Tag Archives: epiphenomenalism

A Priori and Plato’s Philosophy

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From Wikipedia, the free encyclopedia

The terms a priori  used in philosophy (epistemology) to distinguish two types of knowledge, justification, or argument:

  • A priori knowledge or justification is independent of experience (for example “All bachelors are unmarried”). Galen Strawson has stated that an a priori argument is one in which “you can see that it is true just lying on your couch. You don’t have to get up off your couch and go outside and examine the way things are in the physical world. You don’t have to do any science.”;[1]
Now, the interesting question is how do we know that A = A?  If they are exactly identical then they are the same, their is only one A.  So their must be a granting of equivalent value between A and A.  How do we arrive at that?  In science the definition of the word is equal to the word itself.
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Here is what i believe to be a correct reduction to Plato’s allegory of the cave.  The golden a represents the uncorrupted form of the celestial “A”  the quintessential A.  The one enslaved by ignorance can’t directly behold the celestial A, because as long as one is ignorant there is no freedom.  All he knows is the shadow of the letter A cast on the wall, the corrupt, perverted, distorted form, the shadow of its actual self, a pale distorted reflection.
Plato is also called the father of religion, as the Hindus he believed that their was a causal world in which all the uncorrupted forms existed.  And every form in this world is a copy of the original.  Aristotle believed that material existence is all that is real and our ideas are outcropping of our experiences here.  He didn’t believe that there was a world of Idea and man descended from it as did Plato.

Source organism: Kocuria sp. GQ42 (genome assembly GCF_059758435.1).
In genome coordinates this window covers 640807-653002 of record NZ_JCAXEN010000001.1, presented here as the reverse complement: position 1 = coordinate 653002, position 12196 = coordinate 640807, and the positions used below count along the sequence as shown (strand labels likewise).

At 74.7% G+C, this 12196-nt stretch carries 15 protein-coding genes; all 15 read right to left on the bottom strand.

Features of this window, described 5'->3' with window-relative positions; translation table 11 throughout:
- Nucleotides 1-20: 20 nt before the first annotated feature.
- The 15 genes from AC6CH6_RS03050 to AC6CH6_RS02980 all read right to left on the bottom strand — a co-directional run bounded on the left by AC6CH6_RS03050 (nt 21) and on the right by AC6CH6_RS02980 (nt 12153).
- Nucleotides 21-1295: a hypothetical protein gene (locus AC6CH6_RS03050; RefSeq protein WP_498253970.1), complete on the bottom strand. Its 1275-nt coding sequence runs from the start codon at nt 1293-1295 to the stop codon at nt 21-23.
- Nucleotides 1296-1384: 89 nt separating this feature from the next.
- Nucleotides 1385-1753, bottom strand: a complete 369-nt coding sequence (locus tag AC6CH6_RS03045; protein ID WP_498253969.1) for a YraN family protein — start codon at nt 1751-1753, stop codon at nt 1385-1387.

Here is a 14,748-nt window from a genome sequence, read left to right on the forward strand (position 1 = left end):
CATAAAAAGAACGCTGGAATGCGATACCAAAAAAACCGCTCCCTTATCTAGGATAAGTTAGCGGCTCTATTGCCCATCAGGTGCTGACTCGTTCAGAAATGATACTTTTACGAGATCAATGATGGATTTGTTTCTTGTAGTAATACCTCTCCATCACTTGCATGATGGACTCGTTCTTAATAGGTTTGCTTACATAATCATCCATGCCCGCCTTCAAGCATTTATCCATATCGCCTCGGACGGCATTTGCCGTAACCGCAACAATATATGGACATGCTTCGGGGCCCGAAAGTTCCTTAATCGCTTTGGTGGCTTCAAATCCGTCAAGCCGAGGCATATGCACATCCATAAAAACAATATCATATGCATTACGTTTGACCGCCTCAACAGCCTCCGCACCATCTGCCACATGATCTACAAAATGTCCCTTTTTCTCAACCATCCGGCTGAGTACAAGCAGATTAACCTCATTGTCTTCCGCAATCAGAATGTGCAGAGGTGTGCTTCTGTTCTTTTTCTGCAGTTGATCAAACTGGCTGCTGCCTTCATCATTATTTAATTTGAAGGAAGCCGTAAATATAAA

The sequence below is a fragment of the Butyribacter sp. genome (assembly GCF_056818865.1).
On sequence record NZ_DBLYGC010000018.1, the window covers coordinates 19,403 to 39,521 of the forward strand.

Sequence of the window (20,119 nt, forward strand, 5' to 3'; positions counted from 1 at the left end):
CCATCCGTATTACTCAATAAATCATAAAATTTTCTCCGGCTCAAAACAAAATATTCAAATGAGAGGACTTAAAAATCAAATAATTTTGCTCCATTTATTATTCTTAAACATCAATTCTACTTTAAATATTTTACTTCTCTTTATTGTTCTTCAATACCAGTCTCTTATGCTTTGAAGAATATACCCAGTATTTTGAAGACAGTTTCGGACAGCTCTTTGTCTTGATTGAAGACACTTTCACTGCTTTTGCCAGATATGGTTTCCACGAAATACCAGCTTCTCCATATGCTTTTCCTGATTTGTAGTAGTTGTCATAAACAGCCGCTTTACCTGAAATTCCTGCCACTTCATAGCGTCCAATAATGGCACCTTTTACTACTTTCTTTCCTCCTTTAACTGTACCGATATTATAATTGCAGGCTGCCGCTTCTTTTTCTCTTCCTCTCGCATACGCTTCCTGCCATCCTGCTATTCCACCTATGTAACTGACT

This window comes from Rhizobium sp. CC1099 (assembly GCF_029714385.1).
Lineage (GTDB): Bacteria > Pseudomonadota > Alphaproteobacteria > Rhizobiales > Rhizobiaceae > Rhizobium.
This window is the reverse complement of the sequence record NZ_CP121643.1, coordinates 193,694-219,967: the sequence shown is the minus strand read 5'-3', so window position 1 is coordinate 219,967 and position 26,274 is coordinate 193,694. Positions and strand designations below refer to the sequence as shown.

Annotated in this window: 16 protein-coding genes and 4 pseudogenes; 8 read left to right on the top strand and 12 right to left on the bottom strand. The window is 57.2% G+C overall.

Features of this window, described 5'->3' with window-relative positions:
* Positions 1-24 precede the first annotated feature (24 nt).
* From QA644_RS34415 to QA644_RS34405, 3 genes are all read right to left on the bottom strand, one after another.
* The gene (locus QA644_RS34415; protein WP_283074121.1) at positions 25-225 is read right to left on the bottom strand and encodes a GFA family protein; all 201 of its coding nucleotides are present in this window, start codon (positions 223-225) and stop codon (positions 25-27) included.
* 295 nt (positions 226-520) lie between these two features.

“men die, but man is immortal.”  ~Plato
I am sure I butchered the quote and it is paraphrased, I couldn’t find the original online, but the idea he is conveying is that while the individual reflections cease to exist the idea continues and the idea, having a subtle existence lasts longer than the actual physical object.
“Philosophy will not die with Plato.”  ~Aristotle
Aristotle was arrogantly suggesting that he was the better philosopher than his teacher.  I feel that an aspect of philosophy did die with Plato as his disciples were afraid.  Aristotle, the father of science threw out anything that could not be proven in the realm of existence, refusing to entertain things that could be conceived of in the realm of thought.  To a certain extent it was an act of theft.
“Epiphenomenalism is the theory in philosophy of mind that mental phenomena are caused by physical processes in the brain or that both are effects of a common cause, as opposed to mental phenomena driving the physical mechanics of the brain. The impression that thoughts, feelings, or sensations cause physical effects, is therefore to be understood as illusory to some extent. For example, it is not the feeling of fear that produces an increase in heart beat, both are symptomatic of a common physiological origin, possibly in response to a legitimate external threat.[1]” ~wikipedia
We lost, in the losing of Plato’s perspective, the art of unlocking the genius behind each child.  He tolerated Aristotle for this reason:
“Never discourage anyone…who continually makes progress, no matter how slow.” 
― Plato
And what we lost in our educational system was this:
“Do not train a child to learn by force or harshness; but direct them to it by what amuses their minds, so that you may be better able to discover with accuracy the peculiar bent of the genius of each.”
― Plato
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